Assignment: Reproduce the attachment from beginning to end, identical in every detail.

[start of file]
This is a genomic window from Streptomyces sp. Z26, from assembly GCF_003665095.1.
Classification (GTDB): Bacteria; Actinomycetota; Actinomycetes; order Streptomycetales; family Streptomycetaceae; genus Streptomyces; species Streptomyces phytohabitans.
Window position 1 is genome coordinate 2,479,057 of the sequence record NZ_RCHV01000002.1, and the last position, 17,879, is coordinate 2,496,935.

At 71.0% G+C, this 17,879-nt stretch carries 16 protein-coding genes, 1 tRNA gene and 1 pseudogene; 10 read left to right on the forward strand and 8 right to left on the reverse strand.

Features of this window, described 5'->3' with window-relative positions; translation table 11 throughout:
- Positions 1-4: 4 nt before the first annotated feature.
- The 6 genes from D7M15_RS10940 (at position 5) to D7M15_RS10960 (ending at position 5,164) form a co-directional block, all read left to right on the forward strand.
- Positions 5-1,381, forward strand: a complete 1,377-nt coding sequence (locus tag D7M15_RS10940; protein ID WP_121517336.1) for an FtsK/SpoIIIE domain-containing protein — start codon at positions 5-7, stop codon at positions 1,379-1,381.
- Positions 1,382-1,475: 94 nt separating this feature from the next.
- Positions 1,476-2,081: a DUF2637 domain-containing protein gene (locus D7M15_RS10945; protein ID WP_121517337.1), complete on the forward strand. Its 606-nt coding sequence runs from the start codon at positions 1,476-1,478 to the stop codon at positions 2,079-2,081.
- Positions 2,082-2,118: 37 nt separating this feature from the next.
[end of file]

This is a genomic window from Streptomyces sp. Z26, from assembly GCF_003665095.1.
Classification (GTDB): Bacteria; Actinomycetota; Actinomycetes; order Streptomycetales; family Streptomycetaceae; genus Streptomyces; species Streptomyces phytohabitans.
Window position 1 is genome coordinate 2,479,057 of the sequence record NZ_RCHV01000002.1, and the last position, 17,879, is coordinate 2,496,935.

At 71.0% G+C, this 17,879-nt stretch carries 16 protein-coding genes, 1 tRNA gene and 1 pseudogene; 10 read left to right on the forward strand and 8 right to left on the reverse strand.

Features of this window, described 5'->3' with window-relative positions; translation table 11 throughout:
- Positions 1-4: 4 nt before the first annotated feature.
- The 6 genes from D7M15_RS10940 (at position 5) to D7M15_RS10960 (ending at position 5,164) form a co-directional block, all read left to right on the forward strand.
- Positions 5-1,381, forward strand: a complete 1,377-nt coding sequence (locus tag D7M15_RS10940; protein ID WP_121517336.1) for an FtsK/SpoIIIE domain-containing protein — start codon at positions 5-7, stop codon at positions 1,379-1,381.
- Positions 1,382-1,475: 94 nt separating this feature from the next.
- Positions 1,476-2,081: a DUF2637 domain-containing protein gene (locus D7M15_RS10945; protein ID WP_121517337.1), complete on the forward strand. Its 606-nt coding sequence runs from the start codon at positions 1,476-1,478 to the stop codon at positions 2,079-2,081.
- Positions 2,082-2,118: 37 nt separating this feature from the next.